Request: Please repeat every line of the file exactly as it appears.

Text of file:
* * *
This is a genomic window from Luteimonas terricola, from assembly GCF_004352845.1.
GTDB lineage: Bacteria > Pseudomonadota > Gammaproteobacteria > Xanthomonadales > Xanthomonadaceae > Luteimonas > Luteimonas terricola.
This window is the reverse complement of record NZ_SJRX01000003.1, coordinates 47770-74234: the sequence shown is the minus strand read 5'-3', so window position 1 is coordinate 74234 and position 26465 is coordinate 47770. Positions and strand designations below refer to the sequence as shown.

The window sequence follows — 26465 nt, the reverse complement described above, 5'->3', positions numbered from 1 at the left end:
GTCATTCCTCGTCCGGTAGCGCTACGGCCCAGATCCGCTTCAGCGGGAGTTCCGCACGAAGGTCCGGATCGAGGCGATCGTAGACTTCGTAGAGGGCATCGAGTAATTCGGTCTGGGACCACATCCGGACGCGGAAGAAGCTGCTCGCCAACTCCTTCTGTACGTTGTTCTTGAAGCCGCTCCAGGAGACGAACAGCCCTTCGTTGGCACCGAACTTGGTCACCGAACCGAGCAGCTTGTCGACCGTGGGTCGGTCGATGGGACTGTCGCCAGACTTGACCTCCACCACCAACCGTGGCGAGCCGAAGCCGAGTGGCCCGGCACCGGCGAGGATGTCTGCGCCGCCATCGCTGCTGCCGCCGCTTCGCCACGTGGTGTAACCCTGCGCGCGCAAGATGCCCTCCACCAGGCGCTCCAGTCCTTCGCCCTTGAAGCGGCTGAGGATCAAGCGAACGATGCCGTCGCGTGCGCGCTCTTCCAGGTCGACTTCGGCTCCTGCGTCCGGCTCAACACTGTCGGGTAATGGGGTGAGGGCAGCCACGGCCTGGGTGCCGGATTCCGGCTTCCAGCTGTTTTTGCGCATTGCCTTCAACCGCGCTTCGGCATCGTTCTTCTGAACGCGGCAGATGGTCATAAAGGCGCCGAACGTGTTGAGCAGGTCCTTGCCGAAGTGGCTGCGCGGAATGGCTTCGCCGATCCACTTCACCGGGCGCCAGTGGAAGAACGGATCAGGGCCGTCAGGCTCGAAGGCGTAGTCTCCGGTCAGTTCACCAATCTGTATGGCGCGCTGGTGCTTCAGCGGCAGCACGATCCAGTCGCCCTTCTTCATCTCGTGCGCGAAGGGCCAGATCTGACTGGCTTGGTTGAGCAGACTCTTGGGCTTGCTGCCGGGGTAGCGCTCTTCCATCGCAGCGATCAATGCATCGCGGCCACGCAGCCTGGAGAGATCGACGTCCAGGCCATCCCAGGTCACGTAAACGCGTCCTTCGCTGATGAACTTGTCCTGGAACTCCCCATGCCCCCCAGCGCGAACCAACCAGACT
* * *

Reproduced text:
This is a genomic window from Luteimonas terricola, from assembly GCF_004352845.1.
GTDB lineage: Bacteria > Pseudomonadota > Gammaproteobacteria > Xanthomonadales > Xanthomonadaceae > Luteimonas > Luteimonas terricola.
This window is the reverse complement of record NZ_SJRX01000003.1, coordinates 47770-74234: the sequence shown is the minus strand read 5'-3', so window position 1 is coordinate 74234 and position 26465 is coordinate 47770. Positions and strand designations below refer to the sequence as shown.

The window sequence follows — 26465 nt, the reverse complement described above, 5'->3', positions numbered from 1 at the left end:
GTCATTCCTCGTCCGGTAGCGCTACGGCCCAGATCCGCTTCAGCGGGAGTTCCGCACGAAGGTCCGGATCGAGGCGATCGTAGACTTCGTAGAGGGCATCGAGTAATTCGGTCTGGGACCACATCCGGACGCGGAAGAAGCTGCTCGCCAACTCCTTCTGTACGTTGTTCTTGAAGCCGCTCCAGGAGACGAACAGCCCTTCGTTGGCACCGAACTTGGTCACCGAACCGAGCAGCTTGTCGACCGTGGGTCGGTCGATGGGACTGTCGCCAGACTTGACCTCCACCACCAACCGTGGCGAGCCGAAGCCGAGTGGCCCGGCACCGGCGAGGATGTCTGCGCCGCCATCGCTGCTGCCGCCGCTTCGCCACGTGGTGTAACCCTGCGCGCGCAAGATGCCCTCCACCAGGCGCTCCAGTCCTTCGCCCTTGAAGCGGCTGAGGATCAAGCGAACGATGCCGTCGCGTGCGCGCTCTTCCAGGTCGACTTCGGCTCCTGCGTCCGGCTCAACACTGTCGGGTAATGGGGTGAGGGCAGCCACGGCCTGGGTGCCGGATTCCGGCTTCCAGCTGTTTTTGCGCATTGCCTTCAACCGCGCTTCGGCATCGTTCTTCTGAACGCGGCAGATGGTCATAAAGGCGCCGAACGTGTTGAGCAGGTCCTTGCCGAAGTGGCTGCGCGGAATGGCTTCGCCGATCCACTTCACCGGGCGCCAGTGGAAGAACGGATCAGGGCCGTCAGGCTCGAAGGCGTAGTCTCCGGTCAGTTCACCAATCTGTATGGCGCGCTGGTGCTTCAGCGGCAGCACGATCCAGTCGCCCTTCTTCATCTCGTGCGCGAAGGGCCAGATCTGACTGGCTTGGTTGAGCAGACTCTTGGGCTTGCTGCCGGGGTAGCGCTCTTCCATCGCAGCGATCAATGCATCGCGGCCACGCAGCCTGGAGAGATCGACGTCCAGGCCATCCCAGGTCACGTAAACGCGTCCTTCGCTGATGAACTTGTCCTGGAACTCCCCATGCCCCCCAGCGCGAACCAACCAGACT